Summit Controversy

Numerous summit claims on Manaslu have become controversial, as photographic evidence indicates that the majority of climbers in recent years claiming summits of the mountain have, in fact, stopped short of the true summit. The Himalayan Database came out in 2022 with a public statement that from now on it “will only credit the summit to those who reach the highest point shown in the drone picture taken by Jackson Grove. This change in summit accreditation is recommended and supported by foreign and Nepali operators who we have consulted in Kathmandu.”

The notice has led to a massive uptick in climbers attempting Manaslu this year, many of whom are previous ascensionists looking to repeat the mountain and confirm a true summit. As of September 20, 2022, over 400 climbers have applied for permits to climb Manaslu this fall, more than twice the permit applications in 2021.

From Outside Online: “German mountaineering researcher Eberhard Jurgalski, who chronicles mountaineering feats on the site, said that the disputed summit on Manaslu meant that the list of climbers to ascend the 14 peaks was much smaller. According to Jurgalski, 53 climbers claim to have reached the summits of all 14 peaks above 8,000 meters, but only three of them have reached the actual highest points on all the mountains.”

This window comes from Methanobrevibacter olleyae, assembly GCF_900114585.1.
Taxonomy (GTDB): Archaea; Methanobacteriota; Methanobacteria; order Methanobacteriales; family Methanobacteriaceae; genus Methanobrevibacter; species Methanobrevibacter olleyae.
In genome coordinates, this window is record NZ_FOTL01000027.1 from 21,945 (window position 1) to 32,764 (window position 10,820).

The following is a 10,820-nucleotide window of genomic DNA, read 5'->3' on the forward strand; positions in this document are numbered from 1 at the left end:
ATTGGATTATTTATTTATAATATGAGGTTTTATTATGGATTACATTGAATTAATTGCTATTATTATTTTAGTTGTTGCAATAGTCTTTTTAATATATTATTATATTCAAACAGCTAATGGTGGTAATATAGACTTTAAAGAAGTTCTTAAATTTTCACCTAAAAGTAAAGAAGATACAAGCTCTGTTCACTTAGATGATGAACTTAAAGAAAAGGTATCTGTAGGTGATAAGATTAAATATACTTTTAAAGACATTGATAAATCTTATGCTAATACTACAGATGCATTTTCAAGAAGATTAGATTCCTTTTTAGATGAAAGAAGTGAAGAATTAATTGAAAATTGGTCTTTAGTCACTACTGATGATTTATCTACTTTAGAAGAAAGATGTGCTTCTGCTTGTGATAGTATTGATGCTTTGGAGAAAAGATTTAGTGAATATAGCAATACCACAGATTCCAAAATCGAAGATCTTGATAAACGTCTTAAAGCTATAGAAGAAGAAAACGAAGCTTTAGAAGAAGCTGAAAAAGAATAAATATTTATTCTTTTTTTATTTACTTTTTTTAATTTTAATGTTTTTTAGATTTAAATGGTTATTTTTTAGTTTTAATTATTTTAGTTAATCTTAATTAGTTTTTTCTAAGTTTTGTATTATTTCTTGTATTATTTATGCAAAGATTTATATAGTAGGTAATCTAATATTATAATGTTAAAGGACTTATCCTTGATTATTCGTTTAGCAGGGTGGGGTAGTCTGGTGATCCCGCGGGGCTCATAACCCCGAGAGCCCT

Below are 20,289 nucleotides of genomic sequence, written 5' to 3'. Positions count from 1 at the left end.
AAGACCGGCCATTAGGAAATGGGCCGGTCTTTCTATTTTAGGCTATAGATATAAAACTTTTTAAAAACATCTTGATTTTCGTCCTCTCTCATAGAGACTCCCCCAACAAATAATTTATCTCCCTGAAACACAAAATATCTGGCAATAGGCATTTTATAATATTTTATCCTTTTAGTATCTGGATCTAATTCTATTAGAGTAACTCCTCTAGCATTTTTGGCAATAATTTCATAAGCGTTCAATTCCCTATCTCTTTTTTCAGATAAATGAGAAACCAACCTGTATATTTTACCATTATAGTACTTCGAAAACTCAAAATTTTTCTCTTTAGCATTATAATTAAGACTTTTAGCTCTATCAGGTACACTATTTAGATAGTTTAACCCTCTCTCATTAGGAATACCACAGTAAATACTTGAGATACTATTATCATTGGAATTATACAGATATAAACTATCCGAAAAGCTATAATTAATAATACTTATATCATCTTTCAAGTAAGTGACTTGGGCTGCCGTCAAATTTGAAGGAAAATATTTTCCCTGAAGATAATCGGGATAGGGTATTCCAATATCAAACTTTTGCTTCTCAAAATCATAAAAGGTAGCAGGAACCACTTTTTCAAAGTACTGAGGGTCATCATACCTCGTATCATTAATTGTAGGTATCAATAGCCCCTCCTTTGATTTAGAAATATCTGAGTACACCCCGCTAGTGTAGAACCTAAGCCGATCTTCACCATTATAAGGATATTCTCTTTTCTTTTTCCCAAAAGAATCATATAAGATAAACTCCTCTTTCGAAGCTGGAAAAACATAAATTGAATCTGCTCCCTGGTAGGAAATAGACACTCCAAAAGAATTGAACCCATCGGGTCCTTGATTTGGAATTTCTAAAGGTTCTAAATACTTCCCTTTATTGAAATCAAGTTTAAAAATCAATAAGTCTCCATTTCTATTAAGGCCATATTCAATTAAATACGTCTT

Death of Hilaree Nelson

Recently Manaslu entered public awareness as the site of ski mountaineer Hilaree Nelson’s death. Nelson perished on the mountain on September 26, 2022, after taking a fall into a crevasse while descending from the summit with partner Jim Morrison. “We reached the true summit of Manaslu in tough conditions,” Morrison wrote on Instagram. “We quickly transitioned from climbing to skiing in cold and wind with a plan to ski around the corner and regroup with our Sherpa team. I skied first and after a few turns, Hilaree followed and started a small avalanche. She was swept off her feet and carried down a narrow snow slope down the south side … of the mountain over 5,000 feet.” 

The 49-year-old Nelson was among the most accomplished ski mountaineers on the planet, and in 2018 the recipient of National Geographic’s “Adventurer of the Year” award, after she and Morrison became the first to descend Lhotse (8,516 meters/27,940 feet) on skis. 

On the same day as Nelson’s accident, a large avalanche lower on the mountain injured a dozen climbers and killed Sherpa Anup Rai. Though considered safer than many other 8,000ers in terms of objective risk, Manaslu has seen deadly avalanches in the past, notably a 2012 slide triggered by a falling serac that killed 11 climbers at Camp III.

Facts and Figures

  • Elevation: 8,163 meters/26,781 feet
  • Range: Mansiri Himal, Nepalese Himalaya, Nepal
  • First ascent: May 9, 1956
  • First ascentionists: Toshio Imanishi and Gyaltsen Norbu
  • Cumulative successful summits: 2,172 recorded, but true summits unclear (see above) 
  • Total deaths: 88
  • Average cost to climb: $13,000